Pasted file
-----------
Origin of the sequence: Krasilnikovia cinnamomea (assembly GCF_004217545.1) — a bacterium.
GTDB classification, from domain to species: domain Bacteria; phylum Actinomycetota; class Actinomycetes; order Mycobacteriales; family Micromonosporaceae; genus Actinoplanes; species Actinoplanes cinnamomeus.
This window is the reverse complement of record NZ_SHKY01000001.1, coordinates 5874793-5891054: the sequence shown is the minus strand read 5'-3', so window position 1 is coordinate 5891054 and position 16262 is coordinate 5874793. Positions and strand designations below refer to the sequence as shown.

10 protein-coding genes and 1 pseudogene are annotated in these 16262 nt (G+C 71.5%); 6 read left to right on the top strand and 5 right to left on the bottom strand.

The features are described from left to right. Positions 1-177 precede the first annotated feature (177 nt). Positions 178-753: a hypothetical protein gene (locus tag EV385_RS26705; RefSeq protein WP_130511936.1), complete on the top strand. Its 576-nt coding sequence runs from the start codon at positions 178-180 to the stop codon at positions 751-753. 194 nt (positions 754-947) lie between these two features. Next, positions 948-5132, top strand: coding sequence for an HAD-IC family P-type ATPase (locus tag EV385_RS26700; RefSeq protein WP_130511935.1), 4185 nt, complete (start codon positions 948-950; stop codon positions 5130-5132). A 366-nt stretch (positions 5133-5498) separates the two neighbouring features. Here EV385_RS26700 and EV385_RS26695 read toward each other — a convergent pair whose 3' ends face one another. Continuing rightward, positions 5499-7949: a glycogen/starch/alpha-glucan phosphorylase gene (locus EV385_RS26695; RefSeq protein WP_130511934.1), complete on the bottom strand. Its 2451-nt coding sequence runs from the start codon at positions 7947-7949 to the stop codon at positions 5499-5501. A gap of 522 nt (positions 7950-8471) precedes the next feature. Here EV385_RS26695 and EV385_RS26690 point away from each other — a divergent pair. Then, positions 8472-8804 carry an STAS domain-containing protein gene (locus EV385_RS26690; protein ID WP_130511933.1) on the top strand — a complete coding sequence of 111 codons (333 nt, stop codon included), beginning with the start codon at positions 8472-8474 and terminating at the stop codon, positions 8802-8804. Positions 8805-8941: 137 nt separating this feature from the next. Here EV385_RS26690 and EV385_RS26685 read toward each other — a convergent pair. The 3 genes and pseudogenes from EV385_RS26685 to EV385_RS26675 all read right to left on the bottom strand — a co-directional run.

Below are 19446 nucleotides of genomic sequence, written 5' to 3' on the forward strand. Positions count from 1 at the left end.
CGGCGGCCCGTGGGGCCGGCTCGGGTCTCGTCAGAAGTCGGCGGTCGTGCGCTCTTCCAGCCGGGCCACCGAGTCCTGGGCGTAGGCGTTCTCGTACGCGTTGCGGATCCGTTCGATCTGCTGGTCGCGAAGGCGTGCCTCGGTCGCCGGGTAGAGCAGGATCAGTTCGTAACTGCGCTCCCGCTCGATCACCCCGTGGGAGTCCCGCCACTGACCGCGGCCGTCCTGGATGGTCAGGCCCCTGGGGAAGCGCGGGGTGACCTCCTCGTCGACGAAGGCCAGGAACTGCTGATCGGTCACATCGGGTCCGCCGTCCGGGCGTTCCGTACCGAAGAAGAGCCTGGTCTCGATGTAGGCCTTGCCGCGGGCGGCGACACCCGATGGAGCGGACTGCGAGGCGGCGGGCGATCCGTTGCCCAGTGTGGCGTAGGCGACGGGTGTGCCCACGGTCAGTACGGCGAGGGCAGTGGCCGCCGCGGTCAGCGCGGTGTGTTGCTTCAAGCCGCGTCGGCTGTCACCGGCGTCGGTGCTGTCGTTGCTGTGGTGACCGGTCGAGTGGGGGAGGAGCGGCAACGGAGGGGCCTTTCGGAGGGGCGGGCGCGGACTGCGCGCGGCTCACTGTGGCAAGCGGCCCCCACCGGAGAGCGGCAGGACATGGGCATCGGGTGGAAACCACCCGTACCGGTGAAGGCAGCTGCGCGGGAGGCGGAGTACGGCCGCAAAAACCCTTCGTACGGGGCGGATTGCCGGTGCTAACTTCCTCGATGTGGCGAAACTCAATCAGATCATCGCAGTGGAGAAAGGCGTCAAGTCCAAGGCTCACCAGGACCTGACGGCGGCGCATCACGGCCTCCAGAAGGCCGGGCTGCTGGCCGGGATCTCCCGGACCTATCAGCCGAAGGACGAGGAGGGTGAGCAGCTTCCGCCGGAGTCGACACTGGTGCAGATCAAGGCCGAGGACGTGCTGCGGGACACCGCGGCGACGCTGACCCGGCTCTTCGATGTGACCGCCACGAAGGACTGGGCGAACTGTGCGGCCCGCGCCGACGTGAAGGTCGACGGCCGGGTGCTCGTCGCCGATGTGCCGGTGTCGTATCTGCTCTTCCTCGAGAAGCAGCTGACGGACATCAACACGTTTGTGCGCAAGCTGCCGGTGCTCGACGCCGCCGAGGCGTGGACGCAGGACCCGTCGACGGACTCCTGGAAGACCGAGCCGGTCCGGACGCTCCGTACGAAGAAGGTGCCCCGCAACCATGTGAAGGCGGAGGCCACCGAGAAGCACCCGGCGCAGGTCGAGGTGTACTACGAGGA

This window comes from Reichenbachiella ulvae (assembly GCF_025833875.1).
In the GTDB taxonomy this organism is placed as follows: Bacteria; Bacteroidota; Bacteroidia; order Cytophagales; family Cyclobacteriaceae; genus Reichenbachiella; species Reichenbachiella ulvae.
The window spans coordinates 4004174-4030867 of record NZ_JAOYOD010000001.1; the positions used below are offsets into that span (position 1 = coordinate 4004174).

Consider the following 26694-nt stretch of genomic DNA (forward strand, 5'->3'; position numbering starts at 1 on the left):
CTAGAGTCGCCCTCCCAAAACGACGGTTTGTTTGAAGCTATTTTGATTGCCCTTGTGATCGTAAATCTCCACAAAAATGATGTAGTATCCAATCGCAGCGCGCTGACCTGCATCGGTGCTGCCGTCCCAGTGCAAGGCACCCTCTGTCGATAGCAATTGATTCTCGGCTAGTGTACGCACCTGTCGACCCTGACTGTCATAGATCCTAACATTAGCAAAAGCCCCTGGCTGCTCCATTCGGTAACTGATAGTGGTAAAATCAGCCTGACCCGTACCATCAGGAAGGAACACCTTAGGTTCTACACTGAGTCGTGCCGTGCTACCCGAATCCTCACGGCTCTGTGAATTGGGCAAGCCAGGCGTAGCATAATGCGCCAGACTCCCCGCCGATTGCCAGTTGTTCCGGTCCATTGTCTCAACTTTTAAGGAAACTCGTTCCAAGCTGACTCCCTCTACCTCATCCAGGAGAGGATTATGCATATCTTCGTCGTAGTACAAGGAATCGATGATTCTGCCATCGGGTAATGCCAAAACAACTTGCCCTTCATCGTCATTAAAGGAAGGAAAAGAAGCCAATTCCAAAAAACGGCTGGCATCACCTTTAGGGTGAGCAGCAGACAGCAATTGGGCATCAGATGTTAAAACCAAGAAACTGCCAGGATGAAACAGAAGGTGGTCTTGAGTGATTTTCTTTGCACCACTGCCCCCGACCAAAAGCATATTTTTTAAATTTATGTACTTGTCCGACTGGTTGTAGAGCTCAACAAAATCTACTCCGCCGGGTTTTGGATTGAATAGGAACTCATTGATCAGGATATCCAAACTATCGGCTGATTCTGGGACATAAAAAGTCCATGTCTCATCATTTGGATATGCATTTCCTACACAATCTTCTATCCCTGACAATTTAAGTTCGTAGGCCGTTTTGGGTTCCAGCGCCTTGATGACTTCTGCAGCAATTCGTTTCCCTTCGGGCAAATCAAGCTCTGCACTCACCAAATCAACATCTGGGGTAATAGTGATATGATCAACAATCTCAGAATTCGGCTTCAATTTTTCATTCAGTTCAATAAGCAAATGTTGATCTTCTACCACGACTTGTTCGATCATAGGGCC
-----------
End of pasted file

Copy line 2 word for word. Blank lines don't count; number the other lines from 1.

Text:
GTDB classification, from domain to species: domain Bacteria; phylum Actinomycetota; class Actinomycetes; order Mycobacteriales; family Micromonosporaceae; genus Actinoplanes; species Actinoplanes cinnamomeus.